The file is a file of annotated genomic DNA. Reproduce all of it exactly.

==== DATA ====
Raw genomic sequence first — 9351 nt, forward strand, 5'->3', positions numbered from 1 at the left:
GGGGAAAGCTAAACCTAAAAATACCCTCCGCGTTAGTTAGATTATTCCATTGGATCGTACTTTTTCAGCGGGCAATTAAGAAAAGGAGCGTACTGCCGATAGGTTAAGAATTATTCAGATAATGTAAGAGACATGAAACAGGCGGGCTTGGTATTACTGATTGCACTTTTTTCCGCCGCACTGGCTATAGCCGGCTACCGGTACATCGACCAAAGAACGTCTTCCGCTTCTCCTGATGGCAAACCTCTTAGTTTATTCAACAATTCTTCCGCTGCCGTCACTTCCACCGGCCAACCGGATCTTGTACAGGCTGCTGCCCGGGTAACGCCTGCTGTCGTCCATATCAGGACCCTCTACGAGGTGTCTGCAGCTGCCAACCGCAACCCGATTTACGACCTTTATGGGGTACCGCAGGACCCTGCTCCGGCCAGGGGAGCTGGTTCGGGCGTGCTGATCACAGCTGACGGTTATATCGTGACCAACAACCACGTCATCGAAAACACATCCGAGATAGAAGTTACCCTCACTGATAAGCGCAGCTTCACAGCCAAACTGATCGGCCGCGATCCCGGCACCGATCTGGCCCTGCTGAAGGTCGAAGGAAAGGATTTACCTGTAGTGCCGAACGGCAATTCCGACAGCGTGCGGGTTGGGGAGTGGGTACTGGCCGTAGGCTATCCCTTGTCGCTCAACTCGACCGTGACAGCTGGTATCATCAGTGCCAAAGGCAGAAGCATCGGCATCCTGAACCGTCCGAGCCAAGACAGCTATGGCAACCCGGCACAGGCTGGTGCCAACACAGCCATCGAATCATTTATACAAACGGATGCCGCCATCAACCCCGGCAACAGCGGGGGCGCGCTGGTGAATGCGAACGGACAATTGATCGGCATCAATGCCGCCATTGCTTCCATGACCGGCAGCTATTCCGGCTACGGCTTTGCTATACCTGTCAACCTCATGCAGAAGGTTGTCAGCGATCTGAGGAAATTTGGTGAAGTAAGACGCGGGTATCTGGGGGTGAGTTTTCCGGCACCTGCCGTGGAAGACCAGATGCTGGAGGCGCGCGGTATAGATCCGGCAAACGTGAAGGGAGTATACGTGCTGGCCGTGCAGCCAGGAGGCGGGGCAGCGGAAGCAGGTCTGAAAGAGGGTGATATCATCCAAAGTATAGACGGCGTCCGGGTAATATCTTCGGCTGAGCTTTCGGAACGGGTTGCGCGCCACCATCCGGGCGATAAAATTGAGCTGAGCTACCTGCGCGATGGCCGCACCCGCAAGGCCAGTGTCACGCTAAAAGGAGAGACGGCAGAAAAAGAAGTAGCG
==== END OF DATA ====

Raw genomic sequence first — 9351 nt, forward strand, 5'->3', positions numbered from 1 at the left:
GGGGAAAGCTAAACCTAAAAATACCCTCCGCGTTAGTTAGATTATTCCATTGGATCGTACTTTTTCAGCGGGCAATTAAGAAAAGGAGCGTACTGCCGATAGGTTAAGAATTATTCAGATAATGTAAGAGACATGAAACAGGCGGGCTTGGTATTACTGATTGCACTTTTTTCCGCCGCACTGGCTATAGCCGGCTACCGGTACATCGACCAAAGAACGTCTTCCGCTTCTCCTGATGGCAAACCTCTTAGTTTATTCAACAATTCTTCCGCTGCCGTCACTTCCACCGGCCAACCGGATCTTGTACAGGCTGCTGCCCGGGTAACGCCTGCTGTCGTCCATATCAGGACCCTCTACGAGGTGTCTGCAGCTGCCAACCGCAACCCGATTTACGACCTTTATGGGGTACCGCAGGACCCTGCTCCGGCCAGGGGAGCTGGTTCGGGCGTGCTGATCACAGCTGACGGTTATATCGTGACCAACAACCACGTCATCGAAAACACATCCGAGATAGAAGTTACCCTCACTGATAAGCGCAGCTTCACAGCCAAACTGATCGGCCGCGATCCCGGCACCGATCTGGCCCTGCTGAAGGTCGAAGGAAAGGATTTACCTGTAGTGCCGAACGGCAATTCCGACAGCGTGCGGGTTGGGGAGTGGGTACTGGCCGTAGGCTATCCCTTGTCGCTCAACTCGACCGTGACAGCTGGTATCATCAGTGCCAAAGGCAGAAGCATCGGCATCCTGAACCGTCCGAGCCAAGACAGCTATGGCAACCCGGCACAGGCTGGTGCCAACACAGCCATCGAATCATTTATACAAACGGATGCCGCCATCAACCCCGGCAACAGCGGGGGCGCGCTGGTGAATGCGAACGGACAATTGATCGGCATCAATGCCGCCATTGCTTCCATGACCGGCAGCTATTCCGGCTACGGCTTTGCTATACCTGTCAACCTCATGCAGAAGGTTGTCAGCGATCTGAGGAAATTTGGTGAAGTAAGACGCGGGTATCTGGGGGTGAGTTTTCCGGCACCTGCCGTGGAAGACCAGATGCTGGAGGCGCGCGGTATAGATCCGGCAAACGTGAAGGGAGTATACGTGCTGGCCGTGCAGCCAGGAGGCGGGGCAGCGGAAGCAGGTCTGAAAGAGGGTGATATCATCCAAAGTATAGACGGCGTCCGGGTAATATCTTCGGCTGAGCTTTCGGAACGGGTTGCGCGCCACCATCCGGGCGATAAAATTGAGCTGAGCTACCTGCGCGATGGCCGCACCCGCAAGGCCAGTGTCACGCTAAAAGGAGAGACGGCAGAAAAAGAAGTAGCG